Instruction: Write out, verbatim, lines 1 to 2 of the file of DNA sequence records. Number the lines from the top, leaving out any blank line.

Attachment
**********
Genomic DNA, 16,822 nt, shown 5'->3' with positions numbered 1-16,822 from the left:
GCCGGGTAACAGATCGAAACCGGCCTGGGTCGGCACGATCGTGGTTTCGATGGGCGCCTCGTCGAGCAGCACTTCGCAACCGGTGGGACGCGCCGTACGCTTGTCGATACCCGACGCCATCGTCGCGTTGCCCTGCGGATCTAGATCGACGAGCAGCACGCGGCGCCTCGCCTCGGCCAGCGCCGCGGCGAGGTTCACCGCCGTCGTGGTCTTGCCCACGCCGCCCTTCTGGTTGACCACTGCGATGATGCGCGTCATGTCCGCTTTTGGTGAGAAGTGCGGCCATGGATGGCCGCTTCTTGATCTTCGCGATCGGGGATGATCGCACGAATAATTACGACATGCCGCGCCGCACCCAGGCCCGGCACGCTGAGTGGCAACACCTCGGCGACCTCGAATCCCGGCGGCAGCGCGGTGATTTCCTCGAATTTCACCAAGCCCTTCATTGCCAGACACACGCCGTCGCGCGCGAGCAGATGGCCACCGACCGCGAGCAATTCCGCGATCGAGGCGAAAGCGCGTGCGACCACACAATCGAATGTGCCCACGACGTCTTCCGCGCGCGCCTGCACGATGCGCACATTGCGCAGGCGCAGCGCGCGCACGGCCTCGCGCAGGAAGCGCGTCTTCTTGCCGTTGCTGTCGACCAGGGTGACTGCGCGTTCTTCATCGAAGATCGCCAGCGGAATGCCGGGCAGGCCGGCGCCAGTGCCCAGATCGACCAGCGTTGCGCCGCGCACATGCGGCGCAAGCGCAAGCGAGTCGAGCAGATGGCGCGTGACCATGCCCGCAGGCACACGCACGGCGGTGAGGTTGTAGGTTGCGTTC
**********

Genomic DNA, 16,822 nt, shown 5'->3' with positions numbered 1-16,822 from the left:
GCCGGGTAACAGATCGAAACCGGCCTGGGTCGGCACGATCGTGGTTTCGATGGGCGCCTCGTCGAGCAGCACTTCGCAACCGGTGGGACGCGCCGTACGCTTGTCGATACCCGACGCCATCGTCGCGTTGCCCTGCGGATCTAGATCGACGAGCAGCACGCGGCGCCTCGCCTCGGCCAGCGCCGCGGCGAGGTTCACCGCCGTCGTGGTCTTGCCCACGCCGCCCTTCTGGTTGACCACTGCGATGATGCGCGTCATGTCCGCTTTTGGTGAGAAGTGCGGCCATGGATGGCCGCTTCTTGATCTTCGCGATCGGGGATGATCGCACGAATAATTACGACATGCCGCGCCGCACCCAGGCCCGGCACGCTGAGTGGCAACACCTCGGCGACCTCGAATCCCGGCGGCAGCGCGGTGATTTCCTCGAATTTCACCAAGCCCTTCATTGCCAGACACACGCCGTCGCGCGCGAGCAGATGGCCACCGACCGCGAGCAATTCCGCGATCGAGGCGAAAGCGCGTGCGACCACACAATCGAATGTGCCCACGACGTCTTCCGCGCGCGCCTGCACGATGCGCACATTGCGCAGGCGCAGCGCGCGCACGGCCTCGCGCAGGAAGCGCGTCTTCTTGCCGTTGCTGTCGACCAGGGTGACTGCGCGTTCTTCATCGAAGATCGCCAGCGGAATGCCGGGCAGGCCGGCGCCAGTGCCCAGATCGACCAGCGTTGCGCCGCGCACATGCGGCGCAAGCGCAAGCGAGTCGAGCAGATGGCGCGTGACCATGCCCGCAGGCACACGCACGGCGGTGAGGTTGTAGGTTGCGTTC